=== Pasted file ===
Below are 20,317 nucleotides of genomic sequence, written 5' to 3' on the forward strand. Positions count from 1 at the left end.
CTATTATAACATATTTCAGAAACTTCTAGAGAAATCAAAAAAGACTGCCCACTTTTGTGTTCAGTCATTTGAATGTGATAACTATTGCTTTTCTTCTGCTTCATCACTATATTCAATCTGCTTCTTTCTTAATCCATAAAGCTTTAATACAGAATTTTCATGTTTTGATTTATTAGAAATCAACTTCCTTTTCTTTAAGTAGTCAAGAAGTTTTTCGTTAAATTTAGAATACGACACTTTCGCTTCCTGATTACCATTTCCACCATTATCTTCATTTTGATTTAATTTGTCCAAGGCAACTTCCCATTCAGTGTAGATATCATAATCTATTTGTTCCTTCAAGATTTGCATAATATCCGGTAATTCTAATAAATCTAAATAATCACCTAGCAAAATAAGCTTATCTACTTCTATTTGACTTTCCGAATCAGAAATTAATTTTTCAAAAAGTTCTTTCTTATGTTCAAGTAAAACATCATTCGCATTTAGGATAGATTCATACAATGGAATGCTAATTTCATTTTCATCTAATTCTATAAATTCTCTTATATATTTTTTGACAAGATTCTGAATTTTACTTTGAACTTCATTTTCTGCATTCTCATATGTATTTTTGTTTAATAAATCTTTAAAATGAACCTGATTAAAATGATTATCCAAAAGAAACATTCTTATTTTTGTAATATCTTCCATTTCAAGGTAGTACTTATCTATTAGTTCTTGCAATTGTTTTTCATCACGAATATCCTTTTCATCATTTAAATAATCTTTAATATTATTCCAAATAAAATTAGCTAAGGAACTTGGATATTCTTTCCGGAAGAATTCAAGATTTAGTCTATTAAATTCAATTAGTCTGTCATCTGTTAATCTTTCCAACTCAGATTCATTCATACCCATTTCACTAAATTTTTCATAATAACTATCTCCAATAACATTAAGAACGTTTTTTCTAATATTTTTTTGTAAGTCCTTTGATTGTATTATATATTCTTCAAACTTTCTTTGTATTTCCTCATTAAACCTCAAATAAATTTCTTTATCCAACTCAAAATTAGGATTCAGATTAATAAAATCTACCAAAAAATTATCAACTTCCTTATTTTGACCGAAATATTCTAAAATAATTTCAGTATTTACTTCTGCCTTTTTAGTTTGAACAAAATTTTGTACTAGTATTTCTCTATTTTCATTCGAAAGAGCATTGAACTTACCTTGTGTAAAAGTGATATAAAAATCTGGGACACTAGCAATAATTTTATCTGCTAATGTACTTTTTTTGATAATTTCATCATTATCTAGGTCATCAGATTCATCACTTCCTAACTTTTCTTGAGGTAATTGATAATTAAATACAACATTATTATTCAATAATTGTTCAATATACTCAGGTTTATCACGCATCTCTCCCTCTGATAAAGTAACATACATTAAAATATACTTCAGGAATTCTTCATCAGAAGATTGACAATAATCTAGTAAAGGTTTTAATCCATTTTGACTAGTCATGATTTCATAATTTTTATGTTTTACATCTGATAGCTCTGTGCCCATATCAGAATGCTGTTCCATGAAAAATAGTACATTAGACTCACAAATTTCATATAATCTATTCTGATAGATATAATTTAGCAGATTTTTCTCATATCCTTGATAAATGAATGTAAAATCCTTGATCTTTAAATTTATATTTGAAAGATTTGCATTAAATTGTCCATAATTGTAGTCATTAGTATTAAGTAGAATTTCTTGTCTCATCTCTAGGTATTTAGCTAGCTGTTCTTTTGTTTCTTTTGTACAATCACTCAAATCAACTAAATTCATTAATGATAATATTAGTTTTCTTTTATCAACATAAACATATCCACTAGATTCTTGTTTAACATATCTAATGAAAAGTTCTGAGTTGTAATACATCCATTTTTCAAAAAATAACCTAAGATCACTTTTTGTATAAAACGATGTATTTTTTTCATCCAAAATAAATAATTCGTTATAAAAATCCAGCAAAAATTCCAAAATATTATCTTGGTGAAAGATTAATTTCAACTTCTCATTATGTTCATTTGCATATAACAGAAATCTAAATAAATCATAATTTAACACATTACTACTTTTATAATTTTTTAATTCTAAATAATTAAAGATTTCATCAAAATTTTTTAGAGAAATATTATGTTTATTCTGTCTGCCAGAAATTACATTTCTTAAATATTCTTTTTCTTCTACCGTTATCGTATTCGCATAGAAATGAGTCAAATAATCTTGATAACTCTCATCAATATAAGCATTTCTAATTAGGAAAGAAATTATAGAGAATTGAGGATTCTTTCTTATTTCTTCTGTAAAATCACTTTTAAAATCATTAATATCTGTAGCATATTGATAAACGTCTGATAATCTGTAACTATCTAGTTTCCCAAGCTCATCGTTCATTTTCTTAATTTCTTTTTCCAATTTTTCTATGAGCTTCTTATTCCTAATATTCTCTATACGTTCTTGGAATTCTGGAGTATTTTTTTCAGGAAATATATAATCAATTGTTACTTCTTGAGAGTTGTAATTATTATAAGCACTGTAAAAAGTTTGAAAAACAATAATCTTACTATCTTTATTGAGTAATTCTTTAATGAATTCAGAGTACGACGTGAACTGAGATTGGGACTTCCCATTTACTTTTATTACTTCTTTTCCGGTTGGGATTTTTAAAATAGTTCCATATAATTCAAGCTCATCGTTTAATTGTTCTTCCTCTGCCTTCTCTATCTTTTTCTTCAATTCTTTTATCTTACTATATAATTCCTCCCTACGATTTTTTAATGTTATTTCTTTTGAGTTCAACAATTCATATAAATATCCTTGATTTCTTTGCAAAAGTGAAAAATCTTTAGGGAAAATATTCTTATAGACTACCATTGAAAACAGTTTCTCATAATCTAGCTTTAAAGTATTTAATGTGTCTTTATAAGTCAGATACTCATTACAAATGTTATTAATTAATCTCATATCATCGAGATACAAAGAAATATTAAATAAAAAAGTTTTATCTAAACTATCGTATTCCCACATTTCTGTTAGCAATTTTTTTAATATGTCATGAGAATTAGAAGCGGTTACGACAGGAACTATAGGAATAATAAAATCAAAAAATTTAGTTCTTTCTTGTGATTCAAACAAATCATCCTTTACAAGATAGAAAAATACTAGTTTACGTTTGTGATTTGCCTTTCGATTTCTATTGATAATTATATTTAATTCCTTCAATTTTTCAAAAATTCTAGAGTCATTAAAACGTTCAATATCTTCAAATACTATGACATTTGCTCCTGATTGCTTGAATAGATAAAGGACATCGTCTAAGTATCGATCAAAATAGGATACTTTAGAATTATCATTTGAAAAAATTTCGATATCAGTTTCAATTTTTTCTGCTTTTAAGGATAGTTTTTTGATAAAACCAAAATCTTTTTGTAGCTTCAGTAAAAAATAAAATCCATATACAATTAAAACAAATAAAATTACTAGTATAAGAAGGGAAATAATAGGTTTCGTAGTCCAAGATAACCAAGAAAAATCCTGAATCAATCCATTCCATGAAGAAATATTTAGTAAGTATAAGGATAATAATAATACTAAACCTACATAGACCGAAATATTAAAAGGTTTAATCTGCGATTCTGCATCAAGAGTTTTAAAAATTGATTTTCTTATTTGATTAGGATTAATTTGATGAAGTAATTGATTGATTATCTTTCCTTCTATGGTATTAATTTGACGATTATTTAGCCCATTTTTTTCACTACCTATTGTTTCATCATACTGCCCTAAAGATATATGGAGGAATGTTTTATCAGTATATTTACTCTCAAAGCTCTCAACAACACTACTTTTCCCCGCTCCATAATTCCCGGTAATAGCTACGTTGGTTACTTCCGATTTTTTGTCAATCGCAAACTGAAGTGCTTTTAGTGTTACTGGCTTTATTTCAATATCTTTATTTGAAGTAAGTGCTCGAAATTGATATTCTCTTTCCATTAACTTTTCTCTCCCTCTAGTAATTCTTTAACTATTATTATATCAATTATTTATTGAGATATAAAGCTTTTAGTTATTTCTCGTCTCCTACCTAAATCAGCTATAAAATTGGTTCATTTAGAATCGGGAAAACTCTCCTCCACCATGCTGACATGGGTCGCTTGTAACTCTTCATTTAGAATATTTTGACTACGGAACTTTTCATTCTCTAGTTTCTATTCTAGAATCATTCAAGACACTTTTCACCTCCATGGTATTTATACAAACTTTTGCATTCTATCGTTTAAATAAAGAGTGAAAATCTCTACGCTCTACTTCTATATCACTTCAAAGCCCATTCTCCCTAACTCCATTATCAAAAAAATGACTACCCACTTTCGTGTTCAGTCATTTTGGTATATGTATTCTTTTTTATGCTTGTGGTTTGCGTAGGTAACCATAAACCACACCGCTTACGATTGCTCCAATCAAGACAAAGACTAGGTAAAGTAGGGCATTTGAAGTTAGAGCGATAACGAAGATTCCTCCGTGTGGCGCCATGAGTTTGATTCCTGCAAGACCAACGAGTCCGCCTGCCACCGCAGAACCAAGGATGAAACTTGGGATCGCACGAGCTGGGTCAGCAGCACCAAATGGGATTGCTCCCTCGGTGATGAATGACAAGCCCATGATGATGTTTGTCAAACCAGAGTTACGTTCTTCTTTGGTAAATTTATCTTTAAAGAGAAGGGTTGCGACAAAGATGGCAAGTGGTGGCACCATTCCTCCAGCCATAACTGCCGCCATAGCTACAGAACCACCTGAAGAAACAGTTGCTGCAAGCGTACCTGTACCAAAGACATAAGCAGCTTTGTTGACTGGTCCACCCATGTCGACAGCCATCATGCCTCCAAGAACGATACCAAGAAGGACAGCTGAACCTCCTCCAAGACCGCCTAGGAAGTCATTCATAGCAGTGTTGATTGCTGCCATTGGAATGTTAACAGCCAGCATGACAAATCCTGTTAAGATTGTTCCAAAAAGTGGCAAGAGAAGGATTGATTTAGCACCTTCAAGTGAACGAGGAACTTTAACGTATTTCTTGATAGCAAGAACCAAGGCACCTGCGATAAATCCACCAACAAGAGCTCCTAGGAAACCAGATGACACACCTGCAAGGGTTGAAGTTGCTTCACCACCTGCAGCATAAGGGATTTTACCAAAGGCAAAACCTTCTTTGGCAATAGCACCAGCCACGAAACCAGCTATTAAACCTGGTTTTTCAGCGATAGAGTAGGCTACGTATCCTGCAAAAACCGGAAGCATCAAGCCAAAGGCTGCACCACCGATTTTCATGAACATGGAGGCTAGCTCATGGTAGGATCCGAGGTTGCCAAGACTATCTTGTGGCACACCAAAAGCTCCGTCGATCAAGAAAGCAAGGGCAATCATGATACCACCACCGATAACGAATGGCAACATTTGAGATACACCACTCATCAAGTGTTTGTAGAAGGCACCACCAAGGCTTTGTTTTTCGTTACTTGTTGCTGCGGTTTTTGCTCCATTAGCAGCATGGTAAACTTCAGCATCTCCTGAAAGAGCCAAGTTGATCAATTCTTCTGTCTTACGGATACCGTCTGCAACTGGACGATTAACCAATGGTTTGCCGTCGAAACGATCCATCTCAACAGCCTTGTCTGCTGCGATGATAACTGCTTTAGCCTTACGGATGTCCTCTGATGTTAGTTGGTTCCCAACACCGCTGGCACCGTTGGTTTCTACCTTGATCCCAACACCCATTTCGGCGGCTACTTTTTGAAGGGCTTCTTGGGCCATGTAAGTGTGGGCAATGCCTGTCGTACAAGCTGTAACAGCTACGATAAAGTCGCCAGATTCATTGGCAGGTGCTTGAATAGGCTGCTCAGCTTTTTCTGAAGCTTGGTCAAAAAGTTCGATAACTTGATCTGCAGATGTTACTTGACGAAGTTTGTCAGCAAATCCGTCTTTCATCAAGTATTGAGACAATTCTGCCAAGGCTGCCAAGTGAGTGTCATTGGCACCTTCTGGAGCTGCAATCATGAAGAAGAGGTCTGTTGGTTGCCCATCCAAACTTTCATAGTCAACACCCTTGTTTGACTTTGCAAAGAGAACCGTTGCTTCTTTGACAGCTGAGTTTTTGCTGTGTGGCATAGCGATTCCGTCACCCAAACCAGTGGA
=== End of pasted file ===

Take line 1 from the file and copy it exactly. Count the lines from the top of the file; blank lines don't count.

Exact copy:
Below are 20,317 nucleotides of genomic sequence, written 5' to 3' on the forward strand. Positions count from 1 at the left end.